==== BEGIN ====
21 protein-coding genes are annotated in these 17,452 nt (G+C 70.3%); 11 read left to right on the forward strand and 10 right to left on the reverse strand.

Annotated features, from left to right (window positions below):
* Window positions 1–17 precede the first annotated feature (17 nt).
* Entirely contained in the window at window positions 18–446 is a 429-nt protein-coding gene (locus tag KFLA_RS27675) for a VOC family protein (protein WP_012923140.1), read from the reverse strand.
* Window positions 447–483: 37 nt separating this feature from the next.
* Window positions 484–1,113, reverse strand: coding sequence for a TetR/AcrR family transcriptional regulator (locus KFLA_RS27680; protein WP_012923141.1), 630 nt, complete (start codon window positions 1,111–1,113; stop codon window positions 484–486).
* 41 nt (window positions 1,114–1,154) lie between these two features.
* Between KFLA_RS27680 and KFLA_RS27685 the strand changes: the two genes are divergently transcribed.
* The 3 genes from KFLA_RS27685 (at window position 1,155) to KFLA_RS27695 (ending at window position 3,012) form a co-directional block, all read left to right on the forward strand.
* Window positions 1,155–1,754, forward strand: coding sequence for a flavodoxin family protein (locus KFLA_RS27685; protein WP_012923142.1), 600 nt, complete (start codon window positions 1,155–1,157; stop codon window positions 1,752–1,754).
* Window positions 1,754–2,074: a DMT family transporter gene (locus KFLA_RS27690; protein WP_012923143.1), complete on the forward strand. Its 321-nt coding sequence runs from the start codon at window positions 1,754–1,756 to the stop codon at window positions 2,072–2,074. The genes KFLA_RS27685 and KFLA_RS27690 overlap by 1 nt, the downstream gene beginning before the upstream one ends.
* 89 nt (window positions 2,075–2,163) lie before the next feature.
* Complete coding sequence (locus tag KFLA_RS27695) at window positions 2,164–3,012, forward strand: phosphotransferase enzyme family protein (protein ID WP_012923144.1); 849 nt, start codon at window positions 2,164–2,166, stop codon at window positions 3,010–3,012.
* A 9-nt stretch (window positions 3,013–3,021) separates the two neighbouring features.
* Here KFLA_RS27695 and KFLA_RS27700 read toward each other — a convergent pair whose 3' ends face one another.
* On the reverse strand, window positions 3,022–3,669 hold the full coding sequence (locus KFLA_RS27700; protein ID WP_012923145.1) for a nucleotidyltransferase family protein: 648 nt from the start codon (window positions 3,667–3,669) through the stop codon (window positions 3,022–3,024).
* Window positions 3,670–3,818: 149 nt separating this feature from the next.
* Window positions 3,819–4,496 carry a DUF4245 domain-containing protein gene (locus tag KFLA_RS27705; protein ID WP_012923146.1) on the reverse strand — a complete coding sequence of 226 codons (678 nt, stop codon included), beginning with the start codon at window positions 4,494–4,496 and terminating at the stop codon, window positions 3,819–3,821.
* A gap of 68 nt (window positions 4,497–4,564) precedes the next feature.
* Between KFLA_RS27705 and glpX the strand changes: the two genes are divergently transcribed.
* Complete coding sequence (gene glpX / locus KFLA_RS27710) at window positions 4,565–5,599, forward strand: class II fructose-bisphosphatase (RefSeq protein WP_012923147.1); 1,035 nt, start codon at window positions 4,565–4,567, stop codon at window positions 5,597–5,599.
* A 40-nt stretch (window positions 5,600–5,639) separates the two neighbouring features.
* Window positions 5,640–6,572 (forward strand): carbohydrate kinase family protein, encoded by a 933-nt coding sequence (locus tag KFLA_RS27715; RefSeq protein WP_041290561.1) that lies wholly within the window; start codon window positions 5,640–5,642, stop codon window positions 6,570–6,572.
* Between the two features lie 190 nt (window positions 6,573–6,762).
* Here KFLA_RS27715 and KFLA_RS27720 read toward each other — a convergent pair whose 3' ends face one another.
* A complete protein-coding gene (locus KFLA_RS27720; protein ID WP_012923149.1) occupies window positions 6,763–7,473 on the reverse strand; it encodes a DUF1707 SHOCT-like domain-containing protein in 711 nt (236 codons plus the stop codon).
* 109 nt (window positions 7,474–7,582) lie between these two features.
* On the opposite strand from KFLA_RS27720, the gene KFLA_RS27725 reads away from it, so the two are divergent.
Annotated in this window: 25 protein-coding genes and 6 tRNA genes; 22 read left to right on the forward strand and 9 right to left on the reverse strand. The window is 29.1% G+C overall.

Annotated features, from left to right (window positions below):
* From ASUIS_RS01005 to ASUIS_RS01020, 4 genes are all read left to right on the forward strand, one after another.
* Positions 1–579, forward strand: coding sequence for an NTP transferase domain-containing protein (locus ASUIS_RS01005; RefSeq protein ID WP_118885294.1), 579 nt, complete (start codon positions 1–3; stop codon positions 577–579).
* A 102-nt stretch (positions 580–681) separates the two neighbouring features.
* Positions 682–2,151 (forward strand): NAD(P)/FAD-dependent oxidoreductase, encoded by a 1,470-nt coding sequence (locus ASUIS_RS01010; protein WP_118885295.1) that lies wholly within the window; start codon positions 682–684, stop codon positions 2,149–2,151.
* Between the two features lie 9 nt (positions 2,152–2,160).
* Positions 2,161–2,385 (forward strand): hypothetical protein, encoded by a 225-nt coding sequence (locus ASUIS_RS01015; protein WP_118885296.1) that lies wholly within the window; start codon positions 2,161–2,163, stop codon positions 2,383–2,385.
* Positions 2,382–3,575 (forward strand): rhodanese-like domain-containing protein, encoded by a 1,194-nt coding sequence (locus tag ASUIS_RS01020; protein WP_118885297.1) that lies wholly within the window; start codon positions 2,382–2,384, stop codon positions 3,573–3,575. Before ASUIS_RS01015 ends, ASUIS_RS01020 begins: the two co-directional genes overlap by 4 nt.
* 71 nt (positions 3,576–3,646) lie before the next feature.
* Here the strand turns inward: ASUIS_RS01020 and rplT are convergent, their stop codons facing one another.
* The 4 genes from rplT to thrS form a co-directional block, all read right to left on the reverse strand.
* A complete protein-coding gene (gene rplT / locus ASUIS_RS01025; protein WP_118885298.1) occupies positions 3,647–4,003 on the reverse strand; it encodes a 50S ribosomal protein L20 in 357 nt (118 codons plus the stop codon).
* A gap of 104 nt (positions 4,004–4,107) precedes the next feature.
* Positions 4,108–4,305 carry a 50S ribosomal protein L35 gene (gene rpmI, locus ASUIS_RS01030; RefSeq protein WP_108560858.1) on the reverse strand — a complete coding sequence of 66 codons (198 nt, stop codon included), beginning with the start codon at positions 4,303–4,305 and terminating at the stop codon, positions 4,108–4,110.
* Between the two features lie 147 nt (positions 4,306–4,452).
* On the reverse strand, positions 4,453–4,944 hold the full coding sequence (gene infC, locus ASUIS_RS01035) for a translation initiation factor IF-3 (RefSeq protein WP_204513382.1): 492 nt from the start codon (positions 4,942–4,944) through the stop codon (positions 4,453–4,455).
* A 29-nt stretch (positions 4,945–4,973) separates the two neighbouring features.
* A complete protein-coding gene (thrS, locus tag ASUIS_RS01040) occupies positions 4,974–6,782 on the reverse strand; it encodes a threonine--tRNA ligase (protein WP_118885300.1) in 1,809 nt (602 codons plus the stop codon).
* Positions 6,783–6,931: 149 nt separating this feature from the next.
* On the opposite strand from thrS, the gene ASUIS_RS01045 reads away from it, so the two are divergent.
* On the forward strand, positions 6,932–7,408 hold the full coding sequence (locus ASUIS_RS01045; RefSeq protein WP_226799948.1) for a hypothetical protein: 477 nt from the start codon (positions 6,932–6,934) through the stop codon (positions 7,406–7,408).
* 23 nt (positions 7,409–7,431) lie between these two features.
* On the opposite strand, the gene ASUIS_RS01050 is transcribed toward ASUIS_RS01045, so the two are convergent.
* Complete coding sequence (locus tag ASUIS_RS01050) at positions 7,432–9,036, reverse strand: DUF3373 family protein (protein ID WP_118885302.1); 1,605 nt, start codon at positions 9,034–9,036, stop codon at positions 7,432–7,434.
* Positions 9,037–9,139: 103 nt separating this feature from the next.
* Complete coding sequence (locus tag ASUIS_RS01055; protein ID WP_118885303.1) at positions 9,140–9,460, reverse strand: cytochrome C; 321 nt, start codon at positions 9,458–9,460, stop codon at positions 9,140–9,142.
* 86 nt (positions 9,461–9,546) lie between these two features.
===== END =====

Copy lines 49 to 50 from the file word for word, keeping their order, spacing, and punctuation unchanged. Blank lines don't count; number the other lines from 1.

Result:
* On the opposite strand from thrS, the gene ASUIS_RS01045 reads away from it, so the two are divergent.
* On the forward strand, positions 6,932–7,408 hold the full coding sequence (locus ASUIS_RS01045; RefSeq protein WP_226799948.1) for a hypothetical protein: 477 nt from the start codon (positions 6,932–6,934) through the stop codon (positions 7,406–7,408).